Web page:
What is Bail and how does it work in Oklahoma?
- Bail is a service mandated through the Constitution of the United States and the State of Oklahoma to allow people accused of crimes to remain free until their trial. It is far easier for people accused of crimes to prepare their defense while out of custody, so bail is a benefit that allows people to ensure that when they have their day in court that they have all the information they need to protect themselves and their freedom. Once the bail amount is paid the accused person can leave jail, but with the promise of returning for their next court appearance. If they fail to do so or “skip” bail, they forfeit the amount of money they paid to the court and further endanger their case and their freedom.The most common type of bail requires a set amount of money or property given to the court in order to secure the release of a person accused of a crime. This amount of money is set as a preset amount from a county’s bail schedule or set after seeing a judge for more serious charges. Some particularly serious crimes do not allow bail. Judges have a great deal of leeway in setting the amount of bail so every case is different.Depending on the alleged crime, bail can be extremely expensive, and not everyone has the cash to pay the court thousands of dollars to get out of jail. In that case, Bail Bonds are the best option. A bail bond is a contractual undertaking called a corporate surety bond presented to the court and guaranteed by a Bail Agent and the individuals paying for bail (Indemnitors).
- The Oklahoma Bail Bond Agency promises the court the defendant will appear as required or the Bail Bond Agency will pursue the fugitive and attempt to bring him/her back to jail voluntarily or involuntarily without delay. The Indemnitors are also financially responsible if the defendant should fail to appear in court. In turn, the Indemnitors make a contractual deal with the Bail Bond Agency that they will assure the defendant complies with the bail regulations. This includes going to every court date on time, and they are responsible for advising or reminding the defendant to comply with dates, times and other requirements set forth by the court and the Bail Bond Agency. If the defendant and/or the Indemnitors on a particular Bail Bond fail to fulfill their obligations of the bond, it may result in serious financial ramifications.
- For the service of bail, the defendant is charged a percentage of the bond amount. Bail Bond premiums are commonly set at 10% of the total bond amount in Oklahoma although this rate may be adjusted under certain circumstances. Once the defendant is released though a Bail Bond Agreement, the full premium is earned by the bonding company even if credit has been extended to indemnitors.
- Before being released, the defendant, a relative, or friend of the defendant, typically would contacts a bail agent to arrange for the posting of a Bail Bond. Prior to the posting of the bond, the defendant or a co-signer, aka indemnitor, agree that if the defendant does not appear in court or adhere to the Bail Bond contract, the Indemnitors must guarantee that they will pay the full amount of bail bond and any and all out of pocket expenses.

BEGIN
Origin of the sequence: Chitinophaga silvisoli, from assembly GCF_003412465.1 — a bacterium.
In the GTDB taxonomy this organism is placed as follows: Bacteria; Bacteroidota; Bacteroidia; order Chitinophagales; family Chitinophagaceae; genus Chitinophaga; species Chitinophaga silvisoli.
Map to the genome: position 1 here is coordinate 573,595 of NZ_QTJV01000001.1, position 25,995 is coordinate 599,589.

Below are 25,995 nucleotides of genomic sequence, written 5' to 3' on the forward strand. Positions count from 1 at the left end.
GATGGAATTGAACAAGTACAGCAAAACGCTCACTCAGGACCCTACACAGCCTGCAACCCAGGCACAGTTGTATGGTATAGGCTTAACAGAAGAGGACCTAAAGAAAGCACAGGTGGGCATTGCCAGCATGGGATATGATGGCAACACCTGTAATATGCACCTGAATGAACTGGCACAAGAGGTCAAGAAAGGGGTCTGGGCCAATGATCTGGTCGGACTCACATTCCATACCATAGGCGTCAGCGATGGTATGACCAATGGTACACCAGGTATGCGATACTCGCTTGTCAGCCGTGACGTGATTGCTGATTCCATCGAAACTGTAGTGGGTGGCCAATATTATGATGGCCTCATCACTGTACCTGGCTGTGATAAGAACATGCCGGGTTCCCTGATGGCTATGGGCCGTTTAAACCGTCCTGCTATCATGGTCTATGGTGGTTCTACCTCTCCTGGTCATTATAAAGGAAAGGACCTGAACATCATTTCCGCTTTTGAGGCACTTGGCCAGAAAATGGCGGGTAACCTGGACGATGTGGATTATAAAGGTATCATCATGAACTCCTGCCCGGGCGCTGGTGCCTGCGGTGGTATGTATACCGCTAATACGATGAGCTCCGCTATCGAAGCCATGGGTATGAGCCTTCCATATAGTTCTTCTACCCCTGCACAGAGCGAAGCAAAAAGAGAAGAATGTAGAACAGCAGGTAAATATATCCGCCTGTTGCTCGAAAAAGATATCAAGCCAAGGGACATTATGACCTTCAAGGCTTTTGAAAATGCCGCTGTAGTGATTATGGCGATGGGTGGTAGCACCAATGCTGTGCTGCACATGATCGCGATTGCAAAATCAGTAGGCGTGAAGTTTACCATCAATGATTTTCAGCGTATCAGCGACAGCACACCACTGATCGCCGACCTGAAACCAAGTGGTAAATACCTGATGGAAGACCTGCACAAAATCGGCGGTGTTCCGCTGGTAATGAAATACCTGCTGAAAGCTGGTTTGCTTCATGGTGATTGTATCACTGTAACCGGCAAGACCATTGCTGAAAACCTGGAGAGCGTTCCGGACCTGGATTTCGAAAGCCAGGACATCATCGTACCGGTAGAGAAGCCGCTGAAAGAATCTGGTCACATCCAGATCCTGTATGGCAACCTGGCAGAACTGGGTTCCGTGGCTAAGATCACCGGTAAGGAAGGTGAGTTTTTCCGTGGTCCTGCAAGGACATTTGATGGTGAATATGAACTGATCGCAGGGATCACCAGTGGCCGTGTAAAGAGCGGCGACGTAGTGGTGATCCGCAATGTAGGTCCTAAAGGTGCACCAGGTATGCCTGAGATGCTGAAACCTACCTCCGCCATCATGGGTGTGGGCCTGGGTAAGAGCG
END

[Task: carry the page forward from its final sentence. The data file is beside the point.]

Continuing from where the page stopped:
- Depending on the circumstances, the bail agent may require some form of collateral in order to write the bond. Collateral is something of value that the Bail Bond Agency is given or assigned in order to cover the full bail amount in the event that the defendant does not go to court or follow through with the disposition of the court and the bail is forfeited (when the bail bond is ordered to be paid to the court). Generally speaking, the higher the bail, the more likely it is that a Bail Agent will require collateral in order to reduce their risk or exposure on the Bail Bond. Collateral can be in the form of real estate, a vehicle, cash, jewelry or anything else of value. Often, the collateral must have the ability to be converted to cash within a reasonable period of time.
- In addition to the required Bail Bond premium, an Indemnitor will need proper identification, a pay-stub or other verification of employment, and will be required to supply the Bail Bond Agent with personal information, such as; social security number, birth date, drivers license number, address, phone numbers, employer, employer’s address and phone, supervisor’s name and phone, whether you own or rent your residence, references, plus any other pertinent information deemed necessary by the Bail Agent in determining whether you qualify as an Indemnitor.
- After all of the paperwork is completed, the Bail Agent will present the Bail Bond to the jail or court. The amount of time the jail or court processes the Bail Bond varies with the workloads at the jail or court, the size of the jail or court, and many other factors outside the control of the Bail Bond Agency. Once the Bail Bond is presented to the jail or court, the Bail Bond Agent will contact the Indemnitors to advise the timeline for the defendant’s release. If the release is within a reasonably short period of time, the Bail Bond Agent may be in a position to provide a free ride home to the defendant. Otherwise, a ride will need to be arranged by the Defendant or Indemnitors.